"Studies conducted show some personal computers of the Bushehr nuclear-power plant workers are infected with the virus," the facility's project manager, Mahmoud Jafari, told Iran's official Islamic Republic News Agency. He said the virus hasn't caused major damage and won't affect the scheduled completion of the plant next month.
And on the scope of the attack, from the same story:
The acknowledgment of the infiltration at Bushehr followed another revelation over the weekend that an Iranian investigation found that Stuxnet had infected 30,000 machines involved in running industrial control systems, the director of Iran's Information Technology Council of the Industries and Mines Ministry told another Iranian news agency on Saturday. "An electronic war has been launched against Iran," the director, Mahmoud Liaii, said.
Specialists from Iranian's nuclear agency met last week to discuss how to battle the Stuxnet virus, according to Iranian reports. A cyber attack on Bushehr is dangerous because the worm is capable of reprogramming the systems controlling the plant, but the facility at Bushehr isn't considered to be a significant proliferation risk because it is under U.N. controls.
However, Iran denies that the worm struck its first nuclear plant at Bushehr. From the AFP yesterday:
The malicious Stuxnet computer worm has hit 30,000 industrial computers in Iran, officials said on Sunday, but denied the Islamic republic's first nuclear plant at Bushehr was among those infected.
So far, Stuxnet has infected about 30,000 IP addresses in Iran, Mahmoud Liayi, head of the information technology council at the ministry of industries, was quoted as saying by the government-run newspaper Iran Daily.
While Stuxnet has struck industrial systems around the globe, with confirmations of successful infections of that magnitude in one country, it's certainly lending credibility that Iran's nuclear program was the target of the attack.
We will probably never know exactly where Stuxnet originated, but no doubt suspicions will remain on the U.S. and Israel.
Today, while most attention is on Stuxnet, we are reminded just how vulnerable (as one of the most dependent nations on technology) the United States is to being the victim of such attacks on its own power grid and critical infrastructure. Or, perhaps we've already been hacked and widespread compromises already exist.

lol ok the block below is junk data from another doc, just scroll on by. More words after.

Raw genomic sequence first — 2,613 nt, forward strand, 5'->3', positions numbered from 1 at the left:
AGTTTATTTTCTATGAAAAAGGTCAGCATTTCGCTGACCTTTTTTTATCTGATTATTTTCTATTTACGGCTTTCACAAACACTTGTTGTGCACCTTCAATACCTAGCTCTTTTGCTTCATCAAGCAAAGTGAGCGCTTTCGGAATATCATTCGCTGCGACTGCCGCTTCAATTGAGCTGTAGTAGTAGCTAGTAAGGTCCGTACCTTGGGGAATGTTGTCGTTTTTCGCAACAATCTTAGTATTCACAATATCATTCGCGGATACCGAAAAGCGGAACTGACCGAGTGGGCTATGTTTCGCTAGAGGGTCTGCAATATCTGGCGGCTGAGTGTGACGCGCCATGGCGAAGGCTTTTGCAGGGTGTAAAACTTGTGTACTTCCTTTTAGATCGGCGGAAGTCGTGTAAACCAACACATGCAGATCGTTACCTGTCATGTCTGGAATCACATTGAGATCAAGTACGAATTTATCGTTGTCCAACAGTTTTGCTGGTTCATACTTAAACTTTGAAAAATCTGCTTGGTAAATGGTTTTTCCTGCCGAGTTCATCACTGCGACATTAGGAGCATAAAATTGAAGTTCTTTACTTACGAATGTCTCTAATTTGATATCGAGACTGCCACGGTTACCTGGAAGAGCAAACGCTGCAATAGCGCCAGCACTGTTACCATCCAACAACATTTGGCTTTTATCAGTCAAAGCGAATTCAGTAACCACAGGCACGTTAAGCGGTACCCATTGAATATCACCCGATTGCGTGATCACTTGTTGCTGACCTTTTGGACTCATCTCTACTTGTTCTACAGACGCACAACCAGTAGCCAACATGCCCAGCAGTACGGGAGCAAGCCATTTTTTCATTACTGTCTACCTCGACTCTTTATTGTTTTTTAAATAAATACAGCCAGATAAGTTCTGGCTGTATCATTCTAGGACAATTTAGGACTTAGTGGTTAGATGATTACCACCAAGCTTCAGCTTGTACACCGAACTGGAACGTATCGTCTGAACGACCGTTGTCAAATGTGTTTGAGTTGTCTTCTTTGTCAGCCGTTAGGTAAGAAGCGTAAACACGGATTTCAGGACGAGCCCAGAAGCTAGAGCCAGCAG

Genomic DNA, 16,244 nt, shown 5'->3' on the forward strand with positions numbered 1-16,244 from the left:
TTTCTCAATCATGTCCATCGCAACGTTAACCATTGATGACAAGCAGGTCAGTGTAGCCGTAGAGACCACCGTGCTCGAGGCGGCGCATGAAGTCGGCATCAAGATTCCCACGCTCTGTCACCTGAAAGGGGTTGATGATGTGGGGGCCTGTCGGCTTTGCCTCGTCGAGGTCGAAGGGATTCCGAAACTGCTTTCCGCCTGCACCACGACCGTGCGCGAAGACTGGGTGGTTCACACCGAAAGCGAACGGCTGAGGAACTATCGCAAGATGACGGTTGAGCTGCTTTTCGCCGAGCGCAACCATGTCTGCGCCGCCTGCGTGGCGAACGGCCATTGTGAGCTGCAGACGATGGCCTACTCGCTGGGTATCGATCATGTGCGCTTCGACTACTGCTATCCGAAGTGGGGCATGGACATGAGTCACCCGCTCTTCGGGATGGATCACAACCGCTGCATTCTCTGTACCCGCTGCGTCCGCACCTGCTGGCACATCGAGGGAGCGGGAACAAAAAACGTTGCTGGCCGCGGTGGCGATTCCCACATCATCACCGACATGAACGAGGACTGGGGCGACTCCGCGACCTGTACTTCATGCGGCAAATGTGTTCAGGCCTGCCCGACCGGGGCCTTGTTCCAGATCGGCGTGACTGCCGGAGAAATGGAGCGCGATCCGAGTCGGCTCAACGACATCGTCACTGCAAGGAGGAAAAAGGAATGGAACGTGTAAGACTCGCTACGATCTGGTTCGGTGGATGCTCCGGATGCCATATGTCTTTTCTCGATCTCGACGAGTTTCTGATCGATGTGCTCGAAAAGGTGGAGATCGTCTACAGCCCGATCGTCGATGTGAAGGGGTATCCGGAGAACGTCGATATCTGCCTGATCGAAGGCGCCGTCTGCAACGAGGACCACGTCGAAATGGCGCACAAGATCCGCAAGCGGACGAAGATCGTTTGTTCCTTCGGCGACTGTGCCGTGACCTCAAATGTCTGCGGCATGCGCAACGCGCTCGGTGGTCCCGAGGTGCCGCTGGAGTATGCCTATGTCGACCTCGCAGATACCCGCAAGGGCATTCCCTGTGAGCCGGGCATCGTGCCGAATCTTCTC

From the Wall Street Journal's story Electricity Grid in U.S. Penetrated By Spies:
WASHINGTON -- Cyberspies have penetrated the U.S. electrical grid and left behind software programs that could be used to disrupt the system, according to current and former national-security officials.
The spies came from China, Russia and other countries, these officials said, and were believed to be on a mission to navigate the U.S. electrical system and its controls. The intruders haven't sought to damage the power grid or other key infrastructure, but officials warned they could try during a crisis or war.
And, yet, we are still grappling with how we are going to protect our critical infrastructure from such attacks. In InformationWeek's J. Nicholas Hoover's story Cyber Command Director: U.S. Needs To Secure Critical Infrastructure it is clear that this country is still not sure how to go about protecting the electronic infrastructure we so heavily depend:
General Keith Alexander, director of the new U.S. Cyber Command and the National Security Agency, is advocating the creation of a "secure, protected zone" in which critical infrastructure like the financial industry, the power grid and the defense industrial base would operate on the Internet, he said in an interview with select group of reporters Wednesday afternoon ahead of his testimony to the House Armed Services Committee on Thursday morning.
Though Gen. Alexander noted that such a solution was just one that is on the table, he stressed that the federal government, including U.S. Cyber Command, will likely be part of a team approach to helping protect the nation's critical infrastructure from devastating cyber attacks.
The White House, he said, is leading a group to look at cybersecurity policy and at the authorities currently in place to protect the nation's networks, including critical infrastructure networks.
"The question is, how do we do it," Alexander said. "Doing it, technically, is fairly straightforward. Getting everybody satisfied is the harder thing." Any such plan, he said, would leave the commercial Internet, "where our kids might communicate," untouched.
What a troubling state. It's been more than eight years since the first National Strategy To Secure Cyberspace was published, and much attention in those years paid to the security of the nation's critical infrastructure, and still we don't have a functional defense plan in place.
For my security and technology observations throughout the day, consider following me on Twitter.